3 Tracheids are and thin, while vessel elements are wider and. Both tracheids and vessel elements are arranged in tubes laid end- to-end where water flows through the openings at their ends and through the holes in the cells called. The tubes are and the cells are. The phloem s function is to conduct sugars. The phloem is made up of cells laid end-toend called members. They have no cell walls and are at maturity. Pores on the end of these sieve-tube members form sieve -where sugars and ions move between the food-conducting cells. This allows the cytoplasm of one sieve-tube member to make contact with the next cell. Also, sieve tubes have cells next to each cell that are called cells. Companion cells are connected to the sieve-tube member by many -similar to junctions in animal cells. Companion cells make proteins for the sievetube member cells that lack and. And some companion cells help load made in the leaf into the sieve-tube member cells. Other plant cell types include the cells that cover the outside of the plant. This is generally a layer of tightly packed cells that protect the plant and form tissue. Some epidermis cells like those found on root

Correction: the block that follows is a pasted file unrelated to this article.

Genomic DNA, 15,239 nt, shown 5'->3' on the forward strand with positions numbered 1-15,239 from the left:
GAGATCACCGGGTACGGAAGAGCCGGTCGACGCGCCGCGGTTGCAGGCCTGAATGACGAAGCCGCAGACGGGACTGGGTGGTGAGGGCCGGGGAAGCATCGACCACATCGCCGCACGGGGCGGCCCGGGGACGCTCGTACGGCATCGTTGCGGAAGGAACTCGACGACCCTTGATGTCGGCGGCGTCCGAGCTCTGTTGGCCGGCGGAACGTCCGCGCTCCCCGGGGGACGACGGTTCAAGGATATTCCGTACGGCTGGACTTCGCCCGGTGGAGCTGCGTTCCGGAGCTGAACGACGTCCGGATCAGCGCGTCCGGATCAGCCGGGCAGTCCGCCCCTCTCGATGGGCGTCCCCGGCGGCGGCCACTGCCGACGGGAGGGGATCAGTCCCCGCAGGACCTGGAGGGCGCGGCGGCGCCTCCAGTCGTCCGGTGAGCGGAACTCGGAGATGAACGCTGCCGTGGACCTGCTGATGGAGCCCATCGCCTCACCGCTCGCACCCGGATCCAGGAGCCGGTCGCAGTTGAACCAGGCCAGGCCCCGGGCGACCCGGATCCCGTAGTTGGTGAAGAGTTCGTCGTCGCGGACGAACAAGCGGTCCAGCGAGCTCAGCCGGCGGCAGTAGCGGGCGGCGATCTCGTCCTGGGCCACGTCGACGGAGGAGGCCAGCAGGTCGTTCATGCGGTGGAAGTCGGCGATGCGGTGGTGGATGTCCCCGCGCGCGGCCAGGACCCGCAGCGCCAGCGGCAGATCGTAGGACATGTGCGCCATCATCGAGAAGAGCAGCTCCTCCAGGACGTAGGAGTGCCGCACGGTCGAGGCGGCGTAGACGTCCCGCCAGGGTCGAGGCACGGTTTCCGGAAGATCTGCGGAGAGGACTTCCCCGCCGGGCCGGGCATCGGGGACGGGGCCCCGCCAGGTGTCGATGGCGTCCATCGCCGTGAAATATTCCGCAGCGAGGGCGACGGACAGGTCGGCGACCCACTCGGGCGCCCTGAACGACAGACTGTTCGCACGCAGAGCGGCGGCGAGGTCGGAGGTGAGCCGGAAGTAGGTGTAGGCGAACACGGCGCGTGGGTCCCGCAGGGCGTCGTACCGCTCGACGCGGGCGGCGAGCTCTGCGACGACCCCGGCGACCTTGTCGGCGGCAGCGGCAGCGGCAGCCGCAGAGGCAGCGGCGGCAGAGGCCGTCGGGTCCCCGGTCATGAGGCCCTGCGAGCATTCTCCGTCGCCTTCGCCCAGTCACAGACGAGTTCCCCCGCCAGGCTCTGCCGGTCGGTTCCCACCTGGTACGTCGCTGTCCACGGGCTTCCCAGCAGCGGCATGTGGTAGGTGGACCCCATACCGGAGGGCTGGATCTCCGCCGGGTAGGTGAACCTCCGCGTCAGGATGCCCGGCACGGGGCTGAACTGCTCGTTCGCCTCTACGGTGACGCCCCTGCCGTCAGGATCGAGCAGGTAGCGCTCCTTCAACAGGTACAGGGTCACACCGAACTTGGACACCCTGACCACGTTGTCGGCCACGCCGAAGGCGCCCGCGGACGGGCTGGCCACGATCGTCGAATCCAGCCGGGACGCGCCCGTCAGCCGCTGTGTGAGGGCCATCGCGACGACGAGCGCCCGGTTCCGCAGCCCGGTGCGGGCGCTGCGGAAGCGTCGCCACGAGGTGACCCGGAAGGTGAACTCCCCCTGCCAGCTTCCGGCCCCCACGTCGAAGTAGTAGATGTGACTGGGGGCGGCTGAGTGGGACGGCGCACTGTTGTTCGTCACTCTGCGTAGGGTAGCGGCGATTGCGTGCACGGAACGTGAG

4 hairs are involved in absorption. While other epidermis cells like those on leaves secrete a waxy coating called the that helps the plant retain water. C. Seeds and Roots: Recall that a seed forms when an and come together in fertilization. The seed is the embryo, a seed coat, and some storage material like the and the. After a seed reaches maturity, it remains until environmental cues cause it to. Cues includes,, light, opening of the seed coat. is the most important cue to activate various inside the seed which starts. Then the young root called the breaks out of the seed coat and anchors the seedling. In the young seedling, growth occurs at the tips of the roots and the shoots and is called. This is very active growth/cell divisions and called growth. Later, secondary growth occurs only in plants that thicken their roots and shoots. This leads to plants like conifers and woody dicots. The roots of dicots are that consist of one large vertical root and many smaller roots. This is a firm and helps plants tap water from far below ground. The roots of monocots are thread-like mats that spread out in the layers of soil. This helps to hold soil in place and prevent. In addition, on root tips increase the surface area of the root tremendously. Also recall that - fungi living on plant roots and in many plants, also absorb water and minerals as well. And in some plants, the roots rise ground to gain access to water and help support stems, these roots are. The structure of the roots can be divided into areas based on the cell activity. The root tip is protected by a thimble-like that protects the cells from the abrasive soil. The cap also secretes a slime to help push through the